Successful businesses generally don’t drop millions of dollars on a new idea without assessing if it’s likely to be a good investment or not.
It would be fair to say that most Australian’s assume our government operates in much the same manner when divvying up the budget.
In reality, spending decisions are mostly based on a combination of good intentions, ideology, horse trading, gut instinct and inertia.
We are no wiser today about how well our government spends our tax dollars than we were 20 years ago.
We know precious little about the impact of all but a tiny fraction of what our government spends to increase population health, reduce crime, improve social services and lessen Aboriginal disadvantage.
That is not to say that all government expenditure in these areas is ineffective. It’s just that in a wide range of issues in health and social policy, the only way of separating what we know to be good policy from the bad is expert opinion… and everyone considers themselves to be an expert.
In the current budgetary climate many potentially worthy policy programs are facing the axe. In the absence of robust evidence supporting their retention, much of the decision-making surrounding what should stay and what should go is driven by ideology.
In this new age of austerity we need to make every dollar count by spending on things that work to reduce disadvantage and inequality rather than things we just assume do.
We should take a leaf out of the playbook of Billy Beane, the manager of the Oakland A’s baseball team who was immortalised in Moneyball.
Billy Beane managed to change baseball by using data science to determine where to get the best value out of his teams’ relatively meagre budget.
He boiled down the success of baseball to a number of key measurements and built a championship contending team based around undervalued players with these characteristics.
Rather than continuing our time honoured approach to throwing money at the latest policy problem and hoping it solves itself, we need a new approach. In order to reduce entrenched disadvantage we need to shift resources toward solutions that get proven results.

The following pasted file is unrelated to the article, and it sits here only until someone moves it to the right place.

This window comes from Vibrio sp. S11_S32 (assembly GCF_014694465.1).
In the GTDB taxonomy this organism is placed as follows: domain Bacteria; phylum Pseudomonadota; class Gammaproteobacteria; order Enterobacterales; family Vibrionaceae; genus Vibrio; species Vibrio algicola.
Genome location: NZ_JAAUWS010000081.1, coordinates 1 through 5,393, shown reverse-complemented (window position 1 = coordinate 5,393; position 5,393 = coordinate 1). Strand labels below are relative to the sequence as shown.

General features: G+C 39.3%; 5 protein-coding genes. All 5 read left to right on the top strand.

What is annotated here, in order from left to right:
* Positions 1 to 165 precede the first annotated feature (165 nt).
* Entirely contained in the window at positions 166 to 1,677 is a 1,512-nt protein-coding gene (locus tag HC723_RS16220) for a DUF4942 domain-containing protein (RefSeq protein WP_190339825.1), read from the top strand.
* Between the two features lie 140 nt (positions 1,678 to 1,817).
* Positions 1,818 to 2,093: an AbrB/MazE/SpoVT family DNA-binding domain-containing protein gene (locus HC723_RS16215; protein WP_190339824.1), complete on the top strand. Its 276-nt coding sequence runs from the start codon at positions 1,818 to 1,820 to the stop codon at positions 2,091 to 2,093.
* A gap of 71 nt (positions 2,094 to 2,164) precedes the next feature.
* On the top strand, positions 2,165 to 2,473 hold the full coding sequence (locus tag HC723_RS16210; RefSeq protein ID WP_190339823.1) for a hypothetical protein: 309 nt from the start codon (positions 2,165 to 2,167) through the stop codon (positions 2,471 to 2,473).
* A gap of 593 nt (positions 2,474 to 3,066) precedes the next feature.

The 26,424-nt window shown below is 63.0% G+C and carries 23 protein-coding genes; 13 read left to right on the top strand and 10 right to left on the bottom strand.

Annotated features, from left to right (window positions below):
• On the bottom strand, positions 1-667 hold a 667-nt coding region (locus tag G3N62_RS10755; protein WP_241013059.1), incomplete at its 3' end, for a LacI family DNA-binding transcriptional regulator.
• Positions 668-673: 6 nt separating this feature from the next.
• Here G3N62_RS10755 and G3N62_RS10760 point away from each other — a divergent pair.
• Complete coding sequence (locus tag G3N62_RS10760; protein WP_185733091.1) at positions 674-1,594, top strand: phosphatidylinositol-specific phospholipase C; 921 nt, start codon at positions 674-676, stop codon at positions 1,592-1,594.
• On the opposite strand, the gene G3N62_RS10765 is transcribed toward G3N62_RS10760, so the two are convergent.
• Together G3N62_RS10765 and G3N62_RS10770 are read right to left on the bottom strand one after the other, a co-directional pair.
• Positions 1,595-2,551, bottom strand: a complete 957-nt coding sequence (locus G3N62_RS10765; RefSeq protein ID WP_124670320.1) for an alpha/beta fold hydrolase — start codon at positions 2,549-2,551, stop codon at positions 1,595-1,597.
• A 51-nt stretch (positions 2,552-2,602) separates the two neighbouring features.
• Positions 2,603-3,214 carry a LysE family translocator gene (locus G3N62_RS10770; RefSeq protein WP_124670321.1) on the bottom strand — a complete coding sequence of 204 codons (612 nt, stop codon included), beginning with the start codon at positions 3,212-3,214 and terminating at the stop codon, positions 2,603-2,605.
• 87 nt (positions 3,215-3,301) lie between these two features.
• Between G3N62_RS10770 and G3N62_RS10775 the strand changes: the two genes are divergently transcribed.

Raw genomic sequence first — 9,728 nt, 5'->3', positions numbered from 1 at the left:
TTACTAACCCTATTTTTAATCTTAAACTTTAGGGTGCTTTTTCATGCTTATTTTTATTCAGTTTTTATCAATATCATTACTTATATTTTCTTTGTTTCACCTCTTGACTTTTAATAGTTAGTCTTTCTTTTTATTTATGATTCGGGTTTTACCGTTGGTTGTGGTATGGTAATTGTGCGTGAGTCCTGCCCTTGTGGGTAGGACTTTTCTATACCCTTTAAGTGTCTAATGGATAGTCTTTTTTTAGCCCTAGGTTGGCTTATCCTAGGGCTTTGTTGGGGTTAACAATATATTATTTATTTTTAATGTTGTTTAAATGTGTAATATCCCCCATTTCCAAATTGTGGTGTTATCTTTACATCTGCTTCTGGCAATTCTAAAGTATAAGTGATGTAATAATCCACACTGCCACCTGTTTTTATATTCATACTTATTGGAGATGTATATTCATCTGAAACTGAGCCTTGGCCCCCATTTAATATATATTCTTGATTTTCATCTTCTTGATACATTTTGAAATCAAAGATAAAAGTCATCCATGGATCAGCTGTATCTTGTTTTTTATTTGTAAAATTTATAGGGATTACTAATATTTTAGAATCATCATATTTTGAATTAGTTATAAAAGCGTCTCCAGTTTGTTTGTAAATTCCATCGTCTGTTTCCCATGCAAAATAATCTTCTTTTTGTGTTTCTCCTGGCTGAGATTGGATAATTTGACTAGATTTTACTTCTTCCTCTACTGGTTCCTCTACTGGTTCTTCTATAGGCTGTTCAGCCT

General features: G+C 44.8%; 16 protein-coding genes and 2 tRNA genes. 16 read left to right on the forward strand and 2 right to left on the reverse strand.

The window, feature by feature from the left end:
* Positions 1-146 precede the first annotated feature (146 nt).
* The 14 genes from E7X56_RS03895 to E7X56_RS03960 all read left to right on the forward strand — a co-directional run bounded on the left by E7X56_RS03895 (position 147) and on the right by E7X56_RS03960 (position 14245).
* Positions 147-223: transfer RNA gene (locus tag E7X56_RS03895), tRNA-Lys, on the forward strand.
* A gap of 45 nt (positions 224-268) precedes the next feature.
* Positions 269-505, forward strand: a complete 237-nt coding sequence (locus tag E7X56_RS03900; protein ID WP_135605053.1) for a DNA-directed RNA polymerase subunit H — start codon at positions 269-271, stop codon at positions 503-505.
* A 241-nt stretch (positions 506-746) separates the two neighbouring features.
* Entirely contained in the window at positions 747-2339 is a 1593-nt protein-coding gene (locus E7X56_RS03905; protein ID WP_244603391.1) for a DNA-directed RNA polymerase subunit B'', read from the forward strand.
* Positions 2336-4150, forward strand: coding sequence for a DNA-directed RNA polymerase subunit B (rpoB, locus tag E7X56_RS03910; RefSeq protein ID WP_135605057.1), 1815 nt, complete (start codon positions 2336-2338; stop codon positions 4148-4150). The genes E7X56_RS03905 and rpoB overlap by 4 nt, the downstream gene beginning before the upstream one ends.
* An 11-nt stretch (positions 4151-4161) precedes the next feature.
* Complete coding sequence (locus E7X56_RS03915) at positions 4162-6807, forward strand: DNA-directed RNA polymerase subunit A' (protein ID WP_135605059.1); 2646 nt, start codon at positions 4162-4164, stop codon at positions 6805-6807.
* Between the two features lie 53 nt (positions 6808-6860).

Social science research has shed light on what works to improve health, education and employment outcomes for disadvantaged individuals.
Thanks to the work of groups like the Campbell and Cochrane Collaborations we know for example, that children of low income parents who attend pre-school are more likely to complete high school than those who don’t.
However, almost all of this research is produced overseas and doesn’t always translate neatly into an Australian context.
In the United States there has been a concerted effort amongst politicians, public servants and philanthropists to increase the use of evidence, data analytics and linked data to demonstrate that policy programs make a difference to their recipients.
Their counterparts in Australia are not without their champions, however much more could be done to advance this approach.
Evaluations of policy programs need to be adapted so that they focus on relevant outcomes to individuals rather than focusing on compliance and coverage.
There are tools available to determine what public policy works and what doesn’t – randomised control trials and other nifty techniques have been used around the world to determine the impact of programs to fight poverty, improve education and reduce unemployment.
Yet, despite the best efforts of MPs like Andrew Leigh, and others, to promote their use, their uptake in social policy analysis in Australia has been limited.
Taxpayer dollars should be spent on solutions that use evidence and data to get better results.
Ongoing evaluation and data analytics can be used to continuously improve both the quality and impact of programs. This can also reduce duplication and slash red tape that strangles innovative new ideas.
Regardless of whether someone favours ‘big government’ or ‘small government’ it would be hard to find anyone who lacks the conviction that a government of any stripe shouldn’t be spending tax dollars on things that don’t work.
Every dollar spent on an ineffective program is a dollar that can’t be spent on something that makes a measurable difference.
The budget should be directed away from policy programs that don’t work and reinvested in those that can help those in need of assistance to make greater and faster progress toward overcoming challenges.
In Australia, those in charge of our budget could learn a lot from Billy Beane’s approach to baseball.
This period of belt tightening could be used as an opportunity to refocus our attention on what works to get better results.
We need to be spending on the most effective and efficient ways to reduce inequity and disadvantage. We need to be playing Moneyball.
* Dave Taylor is an economist with Archerfish – a Sydney-based economic advisory firm that specialises in collecting and analysing data to determine the economic impact of evidence-based interventions in health, education, social welfare, criminal justice, social services and housing. You can follow him on twitter @davetayl_r.
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